Wednesday, 21 September 2011

Fragile cease-fire of war seemingly erupted for  negotiation gains

By Nasser Arrabyee/21/09/2011

Sporadic clashes continued today Wednesday between defected forces and security forces and armed tribesmen from both sides despite a cease-fire.

Firing and explosions could be heard early morning and during the night in the bordering places around the sit-in square where defected troops and armed tribesmen allegedly  protect protesters.

 Earlier in the week, two international envoys arrived in Yemen  earlier this week  after conflicting parties went on a war ignoring a world-supported proposal to end the 8-month crisis.


The UN envoy Jamal bin Omar and head of the six-nation Gulf Cooperation Council (GCC), Abdul Latif Al Zauani, arrived only to see bloodshed and hear explosions in the capital Sana’a almost around the clock.


Both of them were a little bit late. They were supposed to arrive before the breakout of the war to help the Yemeni conflicting parties reach an agreement on a mechanism previously suggested by Bin Omar, for implementing a Saudi-led GCC deal for transferring the power from President Saleh through democratic elections.


The "still controllable" war erupted while the opposition leaders and the ruling party were in their talks about an authorization decree  issued earlier this month from President Saleh to his deputy for preparing for electing a new president by the end of this year.


Two influential leaders from the opposition, other than those involved in the talks with vice president, were obviously behind this war which killed more than 50 Yemenis and injured hundreds of others so far during three days of fierce clashes in which all kinds of weapons were used.


These two effective leaders, the defected general Ali Muhsen, and the billionaire tribal leader Hamid Al Ahmar, felt they were ignored and excluded from the talks especially after the arrival of the two international envoys, Bin Omar and Al Zayani.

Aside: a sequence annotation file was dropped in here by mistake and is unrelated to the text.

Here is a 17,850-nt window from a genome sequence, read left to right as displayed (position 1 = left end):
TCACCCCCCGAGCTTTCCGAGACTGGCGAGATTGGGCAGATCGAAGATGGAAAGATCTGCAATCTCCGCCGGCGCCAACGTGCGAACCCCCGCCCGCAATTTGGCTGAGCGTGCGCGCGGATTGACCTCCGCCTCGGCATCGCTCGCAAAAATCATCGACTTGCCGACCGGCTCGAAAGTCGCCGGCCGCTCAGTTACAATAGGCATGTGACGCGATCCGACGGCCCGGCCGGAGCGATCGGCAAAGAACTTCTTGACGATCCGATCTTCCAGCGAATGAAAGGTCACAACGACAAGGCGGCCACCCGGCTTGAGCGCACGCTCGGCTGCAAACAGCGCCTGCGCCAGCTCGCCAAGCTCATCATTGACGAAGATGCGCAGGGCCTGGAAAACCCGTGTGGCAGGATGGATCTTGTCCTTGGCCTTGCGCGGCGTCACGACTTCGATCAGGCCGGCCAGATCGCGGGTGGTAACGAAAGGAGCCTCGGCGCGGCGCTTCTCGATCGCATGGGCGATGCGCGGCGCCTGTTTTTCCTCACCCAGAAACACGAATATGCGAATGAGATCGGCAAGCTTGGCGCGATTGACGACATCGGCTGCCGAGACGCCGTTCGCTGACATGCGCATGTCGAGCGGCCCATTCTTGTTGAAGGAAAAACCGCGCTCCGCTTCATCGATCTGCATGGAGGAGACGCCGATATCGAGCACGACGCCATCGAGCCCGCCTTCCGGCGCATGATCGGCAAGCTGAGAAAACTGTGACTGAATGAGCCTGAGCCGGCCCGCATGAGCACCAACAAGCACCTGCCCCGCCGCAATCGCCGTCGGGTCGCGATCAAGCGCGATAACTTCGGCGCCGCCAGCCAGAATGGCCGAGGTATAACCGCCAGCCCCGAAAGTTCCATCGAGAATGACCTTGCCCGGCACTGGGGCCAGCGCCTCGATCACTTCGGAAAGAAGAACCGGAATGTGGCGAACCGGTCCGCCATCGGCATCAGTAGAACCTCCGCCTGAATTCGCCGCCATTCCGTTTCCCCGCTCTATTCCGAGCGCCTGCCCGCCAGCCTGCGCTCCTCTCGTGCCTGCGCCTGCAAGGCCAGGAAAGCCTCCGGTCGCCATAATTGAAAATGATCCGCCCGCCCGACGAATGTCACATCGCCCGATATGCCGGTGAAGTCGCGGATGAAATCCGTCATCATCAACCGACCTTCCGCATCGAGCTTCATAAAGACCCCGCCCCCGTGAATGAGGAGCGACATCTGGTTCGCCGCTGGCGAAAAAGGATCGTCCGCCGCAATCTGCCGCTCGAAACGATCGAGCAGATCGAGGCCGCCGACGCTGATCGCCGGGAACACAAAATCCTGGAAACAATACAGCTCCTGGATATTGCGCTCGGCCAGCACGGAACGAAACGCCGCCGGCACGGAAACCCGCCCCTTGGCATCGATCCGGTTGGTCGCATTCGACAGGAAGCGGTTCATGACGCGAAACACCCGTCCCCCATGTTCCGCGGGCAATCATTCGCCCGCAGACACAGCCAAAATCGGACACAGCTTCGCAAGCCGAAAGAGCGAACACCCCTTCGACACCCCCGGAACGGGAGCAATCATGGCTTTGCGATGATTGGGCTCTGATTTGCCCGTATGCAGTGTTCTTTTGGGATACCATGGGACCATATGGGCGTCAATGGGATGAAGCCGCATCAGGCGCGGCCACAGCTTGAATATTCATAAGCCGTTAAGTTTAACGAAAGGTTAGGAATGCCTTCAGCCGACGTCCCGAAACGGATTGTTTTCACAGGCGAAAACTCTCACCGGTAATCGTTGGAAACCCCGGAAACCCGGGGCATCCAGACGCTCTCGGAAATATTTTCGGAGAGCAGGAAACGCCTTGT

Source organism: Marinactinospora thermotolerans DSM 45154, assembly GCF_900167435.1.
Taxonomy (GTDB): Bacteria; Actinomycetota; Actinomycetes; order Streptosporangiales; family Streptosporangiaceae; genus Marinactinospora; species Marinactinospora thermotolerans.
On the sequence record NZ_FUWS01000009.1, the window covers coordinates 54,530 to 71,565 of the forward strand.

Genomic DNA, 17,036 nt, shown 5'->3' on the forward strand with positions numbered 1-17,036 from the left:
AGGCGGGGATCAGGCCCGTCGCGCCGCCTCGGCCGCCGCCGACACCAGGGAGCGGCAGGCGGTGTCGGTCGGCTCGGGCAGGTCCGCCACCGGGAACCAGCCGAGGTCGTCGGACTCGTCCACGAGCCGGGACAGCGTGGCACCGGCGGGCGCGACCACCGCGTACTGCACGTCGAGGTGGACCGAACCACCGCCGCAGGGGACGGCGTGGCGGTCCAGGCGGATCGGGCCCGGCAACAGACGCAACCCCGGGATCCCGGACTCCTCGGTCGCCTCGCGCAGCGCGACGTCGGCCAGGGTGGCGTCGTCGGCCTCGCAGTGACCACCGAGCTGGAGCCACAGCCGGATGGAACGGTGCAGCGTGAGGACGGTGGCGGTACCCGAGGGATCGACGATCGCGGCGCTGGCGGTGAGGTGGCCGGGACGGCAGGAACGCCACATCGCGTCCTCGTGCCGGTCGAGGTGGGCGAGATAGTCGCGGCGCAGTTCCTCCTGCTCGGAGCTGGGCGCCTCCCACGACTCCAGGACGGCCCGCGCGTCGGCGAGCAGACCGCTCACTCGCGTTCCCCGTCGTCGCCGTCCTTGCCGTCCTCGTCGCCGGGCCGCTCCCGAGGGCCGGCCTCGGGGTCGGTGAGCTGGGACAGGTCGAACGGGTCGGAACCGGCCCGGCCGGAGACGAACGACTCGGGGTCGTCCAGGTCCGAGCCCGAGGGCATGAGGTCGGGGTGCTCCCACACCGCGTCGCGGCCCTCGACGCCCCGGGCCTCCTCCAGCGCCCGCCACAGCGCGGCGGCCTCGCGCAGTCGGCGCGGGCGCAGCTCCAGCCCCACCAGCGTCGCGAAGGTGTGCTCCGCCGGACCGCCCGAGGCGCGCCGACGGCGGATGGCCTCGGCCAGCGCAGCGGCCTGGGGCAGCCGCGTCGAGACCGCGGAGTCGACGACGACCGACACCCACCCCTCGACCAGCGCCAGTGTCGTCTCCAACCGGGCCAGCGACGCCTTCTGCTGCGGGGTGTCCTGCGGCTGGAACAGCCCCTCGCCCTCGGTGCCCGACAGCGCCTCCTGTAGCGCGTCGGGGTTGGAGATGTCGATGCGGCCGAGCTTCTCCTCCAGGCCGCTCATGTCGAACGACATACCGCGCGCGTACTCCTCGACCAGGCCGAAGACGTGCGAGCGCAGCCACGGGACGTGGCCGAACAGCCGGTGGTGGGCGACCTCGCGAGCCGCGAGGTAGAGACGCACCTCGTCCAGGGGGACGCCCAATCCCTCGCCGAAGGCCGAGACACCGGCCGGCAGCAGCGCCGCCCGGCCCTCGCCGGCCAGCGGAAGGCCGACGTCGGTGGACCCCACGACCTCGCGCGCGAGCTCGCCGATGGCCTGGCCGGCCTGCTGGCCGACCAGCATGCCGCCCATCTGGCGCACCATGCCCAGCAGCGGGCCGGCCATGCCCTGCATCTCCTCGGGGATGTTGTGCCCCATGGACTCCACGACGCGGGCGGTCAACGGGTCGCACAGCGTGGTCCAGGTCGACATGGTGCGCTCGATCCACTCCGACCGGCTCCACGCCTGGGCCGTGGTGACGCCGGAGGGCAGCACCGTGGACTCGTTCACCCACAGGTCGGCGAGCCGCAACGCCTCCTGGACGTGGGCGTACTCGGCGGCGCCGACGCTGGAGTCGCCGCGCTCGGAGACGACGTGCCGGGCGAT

Hamid Al Ahamar, who has been mainly financing and orchestrating the anti-Saleh protests, said arrogantly through    his satellite TV that the two envoys "must leave" the country immediately if they came to bring  Yemenis back  to dialogue.


For general Muhsen, his defected troops are in direct confrontations with Saleh's forces in many streets around the sit-in square at the gate of Sanaa university for the first time since he defected.


 His troops closed the university and dismissed the students and professors in the first day of the new academic year, September 17th, and turned it to a military barrack.

The two leaders were also behind what was called  the “revolutionary action and  end ” of the 8-month long peaceful protests demanding the ouster of President Sale.

In a secret document leaked to media this week, Hamid Al Ahmar asked the general Muhsen to arm 3,000 young man from the protesters to protect the “the revolutionary end” demonstrations which started Sunday September  18th, 2011  and  led to the current war.   

Last May, with his armed tribesmen and 10 brothers,   the rich  businessman Hamid Al Ahmar  himself led  a two-week war against Saleh’s  forces around his palace in Al Hasaba area, in which about 150 people were killed from both sides.